In the psychiatric hospital, they asked her if she believed in demons and angels. Why would an angel rescue her when she’s worthless and Helene was so much better than she could ever be? 

 

Shelby buys weed from Ben Mink, a guy she knew in high school. A geek, he liked books and literature. She sleeps most of the time, dreaming of the way it used to be before her world turned to blackness. She knows Helene's vertebrae were broken, and her windpipe was crushed and part of her skull smashed. There was no oxygen to her brain for at least seven minutes. Helene will never come back. 

 

Eventually, she moves to the City with Ben and they share an apartment. Her mom is sick and very supportive. Her dad has moved to Florida with a new life. She does not like people. People are dangerous, unreliable, stupid, greedy, needy, and breakable.

 

The one bright spot in her life is the secretive postcards she receives. The sender is unknown. Inspiring, hopeful, and encouraging messages and thoughts. A stalker, an angel? A lunatic who read about her in the paper? Why has this person never come forward? A game. He knows everything about her. She knows nothing about him.

 

In New York, she gets a job working at a pet store and falls in love with dogs and Chinese food. Some doors are opened, and some are closed. She slowly lets the light in. Ben encourages her to do something meaningful to show Helene she is a true friend. Could she actually have a future, a life, college, be a vet one day? Have a normal relationship? 

 

Sometimes when things are falling apart, they may be actually falling into place. 

 

Though drugs, horrible hurtful sex, adultery, and betrayal…she felt all this was punishment for all the things she did wrong.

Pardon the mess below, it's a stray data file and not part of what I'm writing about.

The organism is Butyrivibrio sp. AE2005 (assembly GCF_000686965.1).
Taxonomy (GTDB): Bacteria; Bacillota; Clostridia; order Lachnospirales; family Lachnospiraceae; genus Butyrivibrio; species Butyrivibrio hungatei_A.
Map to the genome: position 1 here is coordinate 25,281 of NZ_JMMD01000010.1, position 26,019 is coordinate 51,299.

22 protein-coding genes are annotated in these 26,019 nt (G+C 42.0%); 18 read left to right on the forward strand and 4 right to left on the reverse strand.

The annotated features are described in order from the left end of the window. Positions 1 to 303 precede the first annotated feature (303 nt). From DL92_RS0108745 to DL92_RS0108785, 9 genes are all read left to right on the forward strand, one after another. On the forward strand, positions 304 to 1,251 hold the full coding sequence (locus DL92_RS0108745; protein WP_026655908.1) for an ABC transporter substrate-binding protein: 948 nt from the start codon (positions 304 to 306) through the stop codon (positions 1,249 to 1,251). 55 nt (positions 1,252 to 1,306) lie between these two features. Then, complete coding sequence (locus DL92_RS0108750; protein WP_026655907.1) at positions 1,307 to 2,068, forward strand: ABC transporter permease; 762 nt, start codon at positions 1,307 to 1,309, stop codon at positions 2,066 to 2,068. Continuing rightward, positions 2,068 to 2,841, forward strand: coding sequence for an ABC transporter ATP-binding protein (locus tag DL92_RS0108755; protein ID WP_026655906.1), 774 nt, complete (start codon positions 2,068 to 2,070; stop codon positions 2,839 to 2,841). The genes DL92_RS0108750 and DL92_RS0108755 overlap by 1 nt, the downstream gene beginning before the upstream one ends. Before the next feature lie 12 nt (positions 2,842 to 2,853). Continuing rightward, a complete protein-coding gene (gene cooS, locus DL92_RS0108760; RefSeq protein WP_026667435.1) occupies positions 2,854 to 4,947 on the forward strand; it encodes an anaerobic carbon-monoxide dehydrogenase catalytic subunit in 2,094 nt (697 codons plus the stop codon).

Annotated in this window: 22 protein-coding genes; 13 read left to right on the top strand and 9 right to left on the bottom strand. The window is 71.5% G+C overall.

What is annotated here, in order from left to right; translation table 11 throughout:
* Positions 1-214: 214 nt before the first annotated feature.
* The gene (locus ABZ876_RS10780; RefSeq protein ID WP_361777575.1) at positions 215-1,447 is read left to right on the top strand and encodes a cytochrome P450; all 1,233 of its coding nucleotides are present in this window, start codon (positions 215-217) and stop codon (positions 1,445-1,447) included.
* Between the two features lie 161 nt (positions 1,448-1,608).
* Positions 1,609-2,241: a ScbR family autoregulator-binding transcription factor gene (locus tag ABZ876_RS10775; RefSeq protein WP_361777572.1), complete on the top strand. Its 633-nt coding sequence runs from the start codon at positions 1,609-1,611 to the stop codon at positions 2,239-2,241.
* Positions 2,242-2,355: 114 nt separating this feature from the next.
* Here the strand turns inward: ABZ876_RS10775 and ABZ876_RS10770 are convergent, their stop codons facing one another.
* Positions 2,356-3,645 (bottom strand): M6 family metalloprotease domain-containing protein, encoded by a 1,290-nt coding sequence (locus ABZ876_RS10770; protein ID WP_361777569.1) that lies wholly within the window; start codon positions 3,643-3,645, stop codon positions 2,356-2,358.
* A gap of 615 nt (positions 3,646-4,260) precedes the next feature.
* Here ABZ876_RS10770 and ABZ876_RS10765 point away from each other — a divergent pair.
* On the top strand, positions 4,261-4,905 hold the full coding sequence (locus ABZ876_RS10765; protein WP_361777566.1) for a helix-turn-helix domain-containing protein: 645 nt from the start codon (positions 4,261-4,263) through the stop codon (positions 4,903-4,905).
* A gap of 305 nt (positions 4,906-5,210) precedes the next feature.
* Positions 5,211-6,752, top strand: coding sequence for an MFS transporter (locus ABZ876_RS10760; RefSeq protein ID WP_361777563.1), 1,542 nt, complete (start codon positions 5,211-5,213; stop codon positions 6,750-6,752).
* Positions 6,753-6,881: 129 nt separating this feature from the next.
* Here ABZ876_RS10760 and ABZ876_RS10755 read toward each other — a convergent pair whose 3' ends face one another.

“In fairy tales, such things happened. You stole from someone then were handed their fate as a punishment.” 

 

Being a bad daughter, bad person, stealing Helene’s life. Emotional connections which ultimately lead to hope and recovery. What Shelby wants is the most difficult miracle of all. She wants forgiveness.

 

"Angels arrive when you least expect them. When the road is dark, when you're bleeding and alone and hopeless, when you're sleeping in a basement convinced that no one knows you're there."

 

While Hoffman is certainly a talented writer, I never felt a genuine connection with this book or its characters. Some parts seemed to be disjointed. The beginning of the story was suspenseful and emotional, as well as the ending.

 

However, in between after the move to the City, it fell apart somewhat and lost my interest. Too many loose ends and for some reason, the characters were not fully developed as much as I would have liked. This may be a good read for Young Adults, versus the women’s fiction category. 

 

As some other reviewers have mentioned, not sure I would have finished it, if it had not been for the author’s past history and her previous work. Shelby's last relationship in the book did not make a lot of sense to me, nor much said about Helene. The big reveal was not that explosive or expanded upon. Would have liked more flashbacks into the girl's relationships before the accident (possibly from two POV) would have been more interesting. 

 

The best part for me was the mother-daughter relationship. 

 

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About the Author